Jay Schorr was one of Jeb Bush’s biggest fans.
The owner of a South Florida media company, Schorr was so glad to see Bush taking a hard look at a presidential campaign that in early February, he began funding radio ads touting the former Sunshine State governor as the solution to America’s ailments. “Only one man is running on a record of success: Jeb Bush,” intoned his initial 49-second spot, which Schorr believes was the first to promote Bush as a presidential candidate.
But there was a problem: Bush isn’t officially running for anything. Even as he winks and nods his way across early primary states, doing all the things candidates do—giving speeches, meeting with the press, raising money and building supporter lists—the former Florida governor has exploited the blind spots in U.S. campaign finance law to avoid the legal definition of candidate activity.
As a result, what Schorr got this week in return for his zeal and financial support was a cease-and-desist letter from Bush’s lawyers. “While we appreciate your enthusiasm,” they wrote in the missive, a copy of which was obtained by TIME, “your ads erroneously suggest that Governor Bush is a candidate for office and claim that he approved the messages in the ads. Please be aware that Governor Bush is NOT a candidate for any office and he has not approved any of your advertisements.”
As a legal matter, Bush’s lawyers had plenty of reasons to be cautious. His effort to reach the White House can only be carried out legally in its current incarnation if he denies that any of it is being done as part of a dedicated effort to win the White House.
If that sounds strange, welcome to the world of modern day campaign finance. The 2016 presidential election is poised to shatter spending records, with more money sloshing around than ever before. And a big part of the reason is the proliferation of individual-candidate super PACs, groups that can raise unlimited sums in support of specific candidates, but cannot directly coordinate most of their efforts with those candidates once they declare for federal office.
Super PACs emerged as a force in 2012, with patriotic monikers like Restore Our Future (which supported Mitt Romney) and Priorities USA Action (which backed Barack Obama and has since thrown its muscle behind Hillary Clinton). In 2014, they spread widely to Congressional races. And in the nascent phases of the 2016 race, they have become the most effective weapon in a presidential hopeful’s arsenal, a way for an undeclared candidate to stockpile unlimited sums right out of the gate.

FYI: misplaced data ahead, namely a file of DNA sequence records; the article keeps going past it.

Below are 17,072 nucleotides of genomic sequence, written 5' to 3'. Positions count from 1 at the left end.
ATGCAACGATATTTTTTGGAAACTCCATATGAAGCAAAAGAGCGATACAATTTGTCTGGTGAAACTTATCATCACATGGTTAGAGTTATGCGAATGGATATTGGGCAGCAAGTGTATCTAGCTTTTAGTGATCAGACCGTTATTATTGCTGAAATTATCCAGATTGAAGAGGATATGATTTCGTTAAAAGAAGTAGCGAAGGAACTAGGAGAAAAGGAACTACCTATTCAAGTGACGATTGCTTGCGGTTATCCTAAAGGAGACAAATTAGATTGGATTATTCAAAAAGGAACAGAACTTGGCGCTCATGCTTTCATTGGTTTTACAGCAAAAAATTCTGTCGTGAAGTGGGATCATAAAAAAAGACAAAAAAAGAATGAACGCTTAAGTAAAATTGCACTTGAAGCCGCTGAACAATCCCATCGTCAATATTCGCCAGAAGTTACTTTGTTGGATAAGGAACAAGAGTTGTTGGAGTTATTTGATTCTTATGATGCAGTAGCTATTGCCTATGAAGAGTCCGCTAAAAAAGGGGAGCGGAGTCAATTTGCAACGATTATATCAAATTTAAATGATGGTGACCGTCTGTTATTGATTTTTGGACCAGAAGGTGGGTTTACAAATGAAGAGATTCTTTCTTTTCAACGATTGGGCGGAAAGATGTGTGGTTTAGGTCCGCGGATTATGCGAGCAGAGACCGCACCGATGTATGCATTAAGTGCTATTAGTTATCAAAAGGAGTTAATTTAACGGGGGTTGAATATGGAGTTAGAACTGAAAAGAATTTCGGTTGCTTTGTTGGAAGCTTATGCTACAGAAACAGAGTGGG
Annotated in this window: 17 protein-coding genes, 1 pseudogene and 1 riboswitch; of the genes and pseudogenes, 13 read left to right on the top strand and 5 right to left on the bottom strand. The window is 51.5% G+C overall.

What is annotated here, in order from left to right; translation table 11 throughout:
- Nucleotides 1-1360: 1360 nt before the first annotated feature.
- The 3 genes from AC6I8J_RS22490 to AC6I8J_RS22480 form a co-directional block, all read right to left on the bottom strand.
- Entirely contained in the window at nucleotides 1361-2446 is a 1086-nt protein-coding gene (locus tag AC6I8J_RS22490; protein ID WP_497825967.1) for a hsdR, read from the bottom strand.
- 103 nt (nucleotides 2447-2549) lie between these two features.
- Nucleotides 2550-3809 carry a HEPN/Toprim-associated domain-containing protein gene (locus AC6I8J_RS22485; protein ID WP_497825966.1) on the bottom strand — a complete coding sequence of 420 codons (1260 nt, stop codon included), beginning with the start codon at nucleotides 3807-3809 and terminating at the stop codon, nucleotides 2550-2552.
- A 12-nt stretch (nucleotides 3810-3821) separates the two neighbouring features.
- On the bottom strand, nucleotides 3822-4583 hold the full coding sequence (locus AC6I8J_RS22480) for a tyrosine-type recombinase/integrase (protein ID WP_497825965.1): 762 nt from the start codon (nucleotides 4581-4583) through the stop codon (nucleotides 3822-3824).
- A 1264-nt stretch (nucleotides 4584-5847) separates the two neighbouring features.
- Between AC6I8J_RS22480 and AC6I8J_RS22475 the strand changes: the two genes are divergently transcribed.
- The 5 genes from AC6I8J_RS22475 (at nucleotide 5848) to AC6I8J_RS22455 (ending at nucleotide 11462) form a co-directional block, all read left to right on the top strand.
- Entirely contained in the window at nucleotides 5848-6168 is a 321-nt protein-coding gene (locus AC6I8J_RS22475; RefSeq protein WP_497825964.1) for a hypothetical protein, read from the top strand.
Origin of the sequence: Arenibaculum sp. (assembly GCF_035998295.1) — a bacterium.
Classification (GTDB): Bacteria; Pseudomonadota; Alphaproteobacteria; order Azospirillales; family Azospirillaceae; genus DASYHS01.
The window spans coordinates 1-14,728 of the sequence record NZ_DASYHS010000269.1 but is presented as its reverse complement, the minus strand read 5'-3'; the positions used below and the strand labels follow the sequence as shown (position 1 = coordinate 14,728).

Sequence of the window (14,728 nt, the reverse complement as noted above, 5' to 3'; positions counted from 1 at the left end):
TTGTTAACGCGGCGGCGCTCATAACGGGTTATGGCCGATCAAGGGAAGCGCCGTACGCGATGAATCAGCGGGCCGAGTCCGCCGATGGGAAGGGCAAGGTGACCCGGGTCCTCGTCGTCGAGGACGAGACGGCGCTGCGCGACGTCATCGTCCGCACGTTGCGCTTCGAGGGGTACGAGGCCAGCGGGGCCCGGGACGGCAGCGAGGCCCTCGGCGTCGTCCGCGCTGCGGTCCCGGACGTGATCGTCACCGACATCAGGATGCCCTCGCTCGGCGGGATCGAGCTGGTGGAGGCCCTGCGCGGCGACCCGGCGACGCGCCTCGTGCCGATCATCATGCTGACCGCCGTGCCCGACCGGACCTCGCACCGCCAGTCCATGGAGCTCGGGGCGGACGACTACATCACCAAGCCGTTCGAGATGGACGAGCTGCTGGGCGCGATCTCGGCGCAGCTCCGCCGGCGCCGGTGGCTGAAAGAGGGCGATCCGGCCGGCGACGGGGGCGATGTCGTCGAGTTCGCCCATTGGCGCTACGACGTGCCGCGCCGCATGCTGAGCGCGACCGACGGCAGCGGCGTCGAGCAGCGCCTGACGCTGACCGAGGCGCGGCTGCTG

Bush, like an array of other all-but-certain candidates, is using his Right to Rise super PAC to rake in millions of dollars, all while maintaining the pretense that he is not officially running for anything. After he becomes a candidate, he is almost certain to cut official ties to Right to Rise, leaving it in the hands of his staff, who will run television ads on his behalf. In the meantime, his lawyers are careful to ensure he doesn’t run afoul of Federal Election Commission regulations. (Charlie Spies, counsel to the Right to Rise PAC and the main author of the letter to Schorr, did not respond to a request for comment.)
The cease-and-desist letter shocked Schorr, who says he was simply trying to exercise his First Amendment rights to enumerate Bush’s merits. Schorr’s idea was to create one radio ad each week until November 2016. One quirky spot featured an imaginary dialogue between Bush and Bill Clinton; another challenged David Letterman to a monologue contest in response to a recent Late Night swipe. So far, he’s done about a half-dozen ads in total, paying about $7,000 out of his own pocket to place them on local radio and the Internet. “A mere pittance in political advertising terms,” he notes, “but for someone not being financed by big pocket donors, it’s significant.”
Though the spat has soured him a bit on Bush’s operation, Schorr says he still supports the former Florida governor. But he has come to believe that the episode highlights how Bush, like many other 2016 hopefuls, is flouting the spirit of U.S. campaign-finance laws, if not the letter.
“The whole campaign finance landscape is a sham. It’s a legal fiction. The candidates themselves are wink-winking—‘if I decide to run’,” he says. “They’re paying lip service to some ridiculous federal regulations that everyone circumvents.”
“People need to know,” Schorr adds, “that these candidates are running wild.”
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